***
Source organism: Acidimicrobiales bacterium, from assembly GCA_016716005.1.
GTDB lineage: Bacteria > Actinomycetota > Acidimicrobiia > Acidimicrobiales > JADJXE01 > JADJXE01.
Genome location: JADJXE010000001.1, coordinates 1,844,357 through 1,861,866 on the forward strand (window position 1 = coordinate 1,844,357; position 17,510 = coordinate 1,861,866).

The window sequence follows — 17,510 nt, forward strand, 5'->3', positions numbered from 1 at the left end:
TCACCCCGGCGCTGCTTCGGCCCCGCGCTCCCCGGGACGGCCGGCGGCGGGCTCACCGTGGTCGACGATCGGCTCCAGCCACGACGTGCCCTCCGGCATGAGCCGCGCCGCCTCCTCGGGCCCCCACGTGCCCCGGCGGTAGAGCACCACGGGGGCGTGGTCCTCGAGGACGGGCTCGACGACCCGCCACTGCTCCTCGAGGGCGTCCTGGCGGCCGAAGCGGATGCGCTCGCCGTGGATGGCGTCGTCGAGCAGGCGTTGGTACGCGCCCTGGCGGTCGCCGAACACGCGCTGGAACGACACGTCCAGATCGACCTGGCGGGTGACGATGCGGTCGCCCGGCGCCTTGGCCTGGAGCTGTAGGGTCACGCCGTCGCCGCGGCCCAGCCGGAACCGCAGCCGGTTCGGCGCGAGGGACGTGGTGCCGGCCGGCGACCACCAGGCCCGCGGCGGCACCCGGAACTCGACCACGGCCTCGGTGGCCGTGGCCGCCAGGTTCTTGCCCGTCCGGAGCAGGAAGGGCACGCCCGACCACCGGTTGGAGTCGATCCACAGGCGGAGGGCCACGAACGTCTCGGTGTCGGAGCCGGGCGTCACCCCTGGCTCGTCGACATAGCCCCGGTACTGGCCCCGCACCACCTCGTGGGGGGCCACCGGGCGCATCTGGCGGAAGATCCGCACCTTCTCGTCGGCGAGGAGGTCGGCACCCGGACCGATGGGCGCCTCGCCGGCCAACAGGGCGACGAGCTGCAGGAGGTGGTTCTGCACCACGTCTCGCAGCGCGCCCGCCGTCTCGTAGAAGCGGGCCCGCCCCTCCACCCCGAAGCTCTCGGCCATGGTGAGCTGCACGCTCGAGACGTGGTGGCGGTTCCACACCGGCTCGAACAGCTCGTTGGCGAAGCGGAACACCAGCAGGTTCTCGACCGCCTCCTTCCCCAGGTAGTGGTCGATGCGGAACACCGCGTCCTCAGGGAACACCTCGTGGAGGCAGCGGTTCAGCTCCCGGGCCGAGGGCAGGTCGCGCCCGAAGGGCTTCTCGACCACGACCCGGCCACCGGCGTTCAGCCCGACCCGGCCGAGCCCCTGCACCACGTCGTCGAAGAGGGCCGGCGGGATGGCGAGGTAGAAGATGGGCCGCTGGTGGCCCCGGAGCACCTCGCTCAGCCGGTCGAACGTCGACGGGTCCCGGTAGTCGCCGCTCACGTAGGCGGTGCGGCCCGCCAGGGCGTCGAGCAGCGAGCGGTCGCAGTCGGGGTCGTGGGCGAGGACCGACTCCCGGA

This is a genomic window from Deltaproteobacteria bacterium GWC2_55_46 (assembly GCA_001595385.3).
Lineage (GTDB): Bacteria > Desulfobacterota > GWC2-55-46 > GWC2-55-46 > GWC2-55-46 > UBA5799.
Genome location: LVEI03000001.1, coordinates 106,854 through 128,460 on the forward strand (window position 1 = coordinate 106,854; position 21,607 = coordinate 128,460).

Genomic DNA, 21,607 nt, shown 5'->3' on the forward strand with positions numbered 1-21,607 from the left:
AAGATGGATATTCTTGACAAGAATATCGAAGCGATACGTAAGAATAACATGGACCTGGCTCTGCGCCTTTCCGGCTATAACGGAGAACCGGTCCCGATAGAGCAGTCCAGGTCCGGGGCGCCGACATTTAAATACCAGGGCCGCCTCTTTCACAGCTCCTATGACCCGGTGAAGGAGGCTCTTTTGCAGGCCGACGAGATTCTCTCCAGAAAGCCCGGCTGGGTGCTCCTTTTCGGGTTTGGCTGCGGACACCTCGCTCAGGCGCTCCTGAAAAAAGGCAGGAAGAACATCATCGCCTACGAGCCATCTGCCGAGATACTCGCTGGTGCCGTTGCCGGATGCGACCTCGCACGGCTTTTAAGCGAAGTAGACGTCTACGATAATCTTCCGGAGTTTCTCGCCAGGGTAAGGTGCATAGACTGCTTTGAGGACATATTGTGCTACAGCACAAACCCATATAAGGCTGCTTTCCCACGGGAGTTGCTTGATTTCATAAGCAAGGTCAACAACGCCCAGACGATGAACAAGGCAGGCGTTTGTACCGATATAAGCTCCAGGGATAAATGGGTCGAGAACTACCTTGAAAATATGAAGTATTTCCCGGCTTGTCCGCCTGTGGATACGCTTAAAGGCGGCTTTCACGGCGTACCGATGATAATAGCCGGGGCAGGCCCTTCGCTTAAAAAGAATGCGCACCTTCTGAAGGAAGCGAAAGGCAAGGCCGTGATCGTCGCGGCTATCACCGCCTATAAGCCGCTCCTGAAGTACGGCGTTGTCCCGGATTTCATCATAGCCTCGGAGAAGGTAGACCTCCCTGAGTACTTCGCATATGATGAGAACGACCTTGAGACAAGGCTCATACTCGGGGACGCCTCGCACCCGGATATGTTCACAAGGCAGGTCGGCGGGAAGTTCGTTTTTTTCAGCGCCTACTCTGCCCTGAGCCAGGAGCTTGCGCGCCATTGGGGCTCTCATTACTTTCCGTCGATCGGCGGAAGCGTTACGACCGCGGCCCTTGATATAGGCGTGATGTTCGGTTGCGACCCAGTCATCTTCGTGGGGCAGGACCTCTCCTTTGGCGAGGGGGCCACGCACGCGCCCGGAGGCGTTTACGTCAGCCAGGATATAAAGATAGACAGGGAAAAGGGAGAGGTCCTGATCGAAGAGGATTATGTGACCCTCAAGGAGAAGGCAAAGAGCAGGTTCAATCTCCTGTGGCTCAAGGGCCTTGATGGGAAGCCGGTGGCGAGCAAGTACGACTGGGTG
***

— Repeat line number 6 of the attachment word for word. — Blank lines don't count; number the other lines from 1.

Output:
This is a genomic window from Deltaproteobacteria bacterium GWC2_55_46 (assembly GCA_001595385.3).